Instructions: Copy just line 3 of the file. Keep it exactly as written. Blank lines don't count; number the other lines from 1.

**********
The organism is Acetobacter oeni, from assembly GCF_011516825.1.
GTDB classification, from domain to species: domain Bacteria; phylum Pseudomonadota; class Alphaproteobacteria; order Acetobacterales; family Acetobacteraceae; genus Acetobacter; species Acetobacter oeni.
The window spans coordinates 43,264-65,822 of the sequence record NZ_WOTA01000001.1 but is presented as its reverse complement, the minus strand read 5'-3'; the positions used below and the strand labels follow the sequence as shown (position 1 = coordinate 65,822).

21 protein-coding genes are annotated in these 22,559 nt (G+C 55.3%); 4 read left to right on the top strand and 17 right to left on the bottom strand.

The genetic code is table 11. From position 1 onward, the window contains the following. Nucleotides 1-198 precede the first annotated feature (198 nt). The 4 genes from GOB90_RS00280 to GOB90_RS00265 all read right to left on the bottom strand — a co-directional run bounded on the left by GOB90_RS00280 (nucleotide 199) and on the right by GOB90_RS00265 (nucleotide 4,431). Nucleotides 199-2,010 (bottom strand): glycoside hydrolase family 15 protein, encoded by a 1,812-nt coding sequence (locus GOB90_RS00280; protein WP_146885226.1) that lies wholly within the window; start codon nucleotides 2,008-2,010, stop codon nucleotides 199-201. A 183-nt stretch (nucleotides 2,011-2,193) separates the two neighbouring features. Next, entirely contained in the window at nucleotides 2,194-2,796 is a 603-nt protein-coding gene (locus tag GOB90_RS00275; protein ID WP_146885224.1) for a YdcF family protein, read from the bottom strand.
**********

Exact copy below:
The window spans coordinates 43,264-65,822 of the sequence record NZ_WOTA01000001.1 but is presented as its reverse complement, the minus strand read 5'-3'; the positions used below and the strand labels follow the sequence as shown (position 1 = coordinate 65,822).